In March 2020, as the SARS-CoV-2 virus rapidly spread around the world, UN Secretary-General António Guterres made an impassioned plea for ‘an immediate global ceasefire’. Urgency centred on the uniquely global challenge presented by the pandemic and its potential to compound multiple intersecting forms of insecurity already affecting residents of conflict-zones. The virus would not discriminate between warring sides nor respect territorial boundaries. A global ceasefire, it was hoped, could open-up desperately needed humanitarian corridors and coordinated health interventions. More than this, it might provide an opportunity to reinvigorate peace processes, reducing insecurity well beyond the pandemic.
Within days of the call, armed actors in Cameroon, Central African Republic, Colombia, Libya, Myanmar, the Philippines, South Sudan, Sudan, Syria, Ukraine, and Yemen, made public ceasefire commitments. However, as the Secretary-General warned, ‘there is a huge distance between declarations and deeds’. In practice, that distance has been acutely felt.
Most ceasefires were temporary with the status quo quickly returning when public commitments to peace rang hollow. In Colombia, the National Liberation Army (ELN) rebels declared a unilateral ceasefire starting on 1 April, but later that month announced a resumption of military operations after blaming the government for not restarting peace negotiations. In other cases, armed violence increased. In Libya, violence intensified, with water and electricity services interrupted and key health infrastructure – such as the Al-Khadra General Hospital in Tripoli – damaged. One study tracking these conflict trends noted that although COVID-19 was not directly causing violence, it was ‘playing into existing conflict fault lines and threats to peace processes’.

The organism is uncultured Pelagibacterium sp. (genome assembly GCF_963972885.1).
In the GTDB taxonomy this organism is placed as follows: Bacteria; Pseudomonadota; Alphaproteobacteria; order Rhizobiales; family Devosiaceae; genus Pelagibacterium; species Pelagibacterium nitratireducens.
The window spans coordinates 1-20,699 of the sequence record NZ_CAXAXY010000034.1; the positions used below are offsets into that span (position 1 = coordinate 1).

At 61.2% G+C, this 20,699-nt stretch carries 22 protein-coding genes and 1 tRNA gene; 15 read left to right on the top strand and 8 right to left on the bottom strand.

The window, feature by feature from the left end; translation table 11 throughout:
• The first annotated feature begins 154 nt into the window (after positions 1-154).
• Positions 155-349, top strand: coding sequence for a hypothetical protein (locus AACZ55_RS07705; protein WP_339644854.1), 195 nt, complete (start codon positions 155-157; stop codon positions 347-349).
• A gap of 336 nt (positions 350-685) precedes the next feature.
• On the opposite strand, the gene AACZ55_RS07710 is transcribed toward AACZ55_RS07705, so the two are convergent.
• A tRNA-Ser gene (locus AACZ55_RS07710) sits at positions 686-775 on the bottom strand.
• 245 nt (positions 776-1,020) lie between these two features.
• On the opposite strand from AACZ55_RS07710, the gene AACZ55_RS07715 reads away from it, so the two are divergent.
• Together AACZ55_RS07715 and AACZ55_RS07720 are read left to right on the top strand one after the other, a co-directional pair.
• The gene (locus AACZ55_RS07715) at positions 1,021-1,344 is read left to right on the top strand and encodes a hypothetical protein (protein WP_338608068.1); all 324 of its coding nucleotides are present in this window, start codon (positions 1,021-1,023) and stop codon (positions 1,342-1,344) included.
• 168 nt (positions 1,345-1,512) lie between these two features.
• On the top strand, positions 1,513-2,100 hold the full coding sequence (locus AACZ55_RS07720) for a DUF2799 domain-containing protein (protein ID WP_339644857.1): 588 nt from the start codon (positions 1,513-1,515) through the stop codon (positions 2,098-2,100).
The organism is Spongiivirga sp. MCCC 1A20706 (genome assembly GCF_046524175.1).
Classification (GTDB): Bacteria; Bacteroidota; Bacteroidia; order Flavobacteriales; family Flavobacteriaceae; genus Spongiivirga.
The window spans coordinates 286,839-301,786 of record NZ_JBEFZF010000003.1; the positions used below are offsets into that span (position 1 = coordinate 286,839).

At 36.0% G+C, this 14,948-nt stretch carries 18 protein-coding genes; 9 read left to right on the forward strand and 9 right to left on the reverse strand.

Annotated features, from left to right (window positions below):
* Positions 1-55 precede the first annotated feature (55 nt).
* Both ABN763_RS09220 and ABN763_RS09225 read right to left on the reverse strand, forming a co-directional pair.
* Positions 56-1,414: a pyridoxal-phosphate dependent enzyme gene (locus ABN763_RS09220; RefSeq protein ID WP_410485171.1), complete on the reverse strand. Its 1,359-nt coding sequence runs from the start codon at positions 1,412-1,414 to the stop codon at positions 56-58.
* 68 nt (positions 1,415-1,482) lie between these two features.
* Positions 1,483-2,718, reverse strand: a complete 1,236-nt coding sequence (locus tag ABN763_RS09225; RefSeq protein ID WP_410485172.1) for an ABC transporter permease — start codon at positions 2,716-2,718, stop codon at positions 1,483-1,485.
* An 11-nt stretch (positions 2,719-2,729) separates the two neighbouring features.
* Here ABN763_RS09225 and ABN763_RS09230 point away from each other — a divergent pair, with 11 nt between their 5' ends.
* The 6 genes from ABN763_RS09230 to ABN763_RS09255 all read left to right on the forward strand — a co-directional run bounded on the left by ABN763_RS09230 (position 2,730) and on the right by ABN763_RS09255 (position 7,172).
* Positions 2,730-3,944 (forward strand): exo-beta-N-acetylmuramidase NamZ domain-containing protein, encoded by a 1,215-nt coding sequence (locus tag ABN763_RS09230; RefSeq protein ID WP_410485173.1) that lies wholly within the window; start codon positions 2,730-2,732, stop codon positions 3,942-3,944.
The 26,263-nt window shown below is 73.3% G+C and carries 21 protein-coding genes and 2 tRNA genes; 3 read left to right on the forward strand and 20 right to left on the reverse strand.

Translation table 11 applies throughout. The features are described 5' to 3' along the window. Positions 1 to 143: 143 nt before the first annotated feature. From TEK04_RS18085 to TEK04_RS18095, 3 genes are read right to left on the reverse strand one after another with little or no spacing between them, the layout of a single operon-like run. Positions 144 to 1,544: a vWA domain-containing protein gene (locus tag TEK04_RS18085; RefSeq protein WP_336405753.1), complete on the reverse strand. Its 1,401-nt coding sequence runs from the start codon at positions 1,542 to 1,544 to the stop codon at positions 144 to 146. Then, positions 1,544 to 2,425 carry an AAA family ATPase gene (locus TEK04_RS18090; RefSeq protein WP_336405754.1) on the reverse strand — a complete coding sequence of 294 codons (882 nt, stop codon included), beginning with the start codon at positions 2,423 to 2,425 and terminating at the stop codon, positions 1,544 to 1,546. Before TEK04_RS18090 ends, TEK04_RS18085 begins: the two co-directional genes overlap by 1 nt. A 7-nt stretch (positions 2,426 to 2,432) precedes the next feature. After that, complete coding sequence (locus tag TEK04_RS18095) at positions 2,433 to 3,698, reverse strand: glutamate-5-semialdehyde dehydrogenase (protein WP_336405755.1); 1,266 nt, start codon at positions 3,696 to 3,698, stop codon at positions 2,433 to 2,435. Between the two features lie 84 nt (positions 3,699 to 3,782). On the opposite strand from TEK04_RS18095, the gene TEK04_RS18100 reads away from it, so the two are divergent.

The temporary nature of corona-ceasefires around the world underlines key findings from decades of research on armed conflict. First, it demonstrates that the drivers of violence are often complex, historically and structurally embedded, and multi-layered; truces that do not provide platforms to address these ‘conflict fault lines’ can at best only temporarily stall violence. Public health emergencies may provide opportunities to halt hostilities and begin negotiations, but to be sustained those efforts must be incorporated within a longer-term strategy addressing the drivers of conflict. Second, ceasefires can only lead to deeper forms of peace where there is political will and a degree of mutual trust. Studies show that peace processes have little success without overcoming these commitment problems, and in many cases, third-party actors may be critical. Where groups believe they can (or must) win the war, or perceive they can gain more through continued fighting than negotiation, ceasefires may themselves be perceived as a threat. Third, following the above, the observance of a ceasefire does necessarily indicate peaceable motives. In fact, ceasefires are sometimes directly linked to advancing war aims and may represent useful strategies for both state and non-state groups. Ceasefires may buy time, providing an opportunity to regroup and rearm, or may hold propaganda value in promoting a public image of being ‘pro-peace’ when there is no intention or expectation of having to follow through.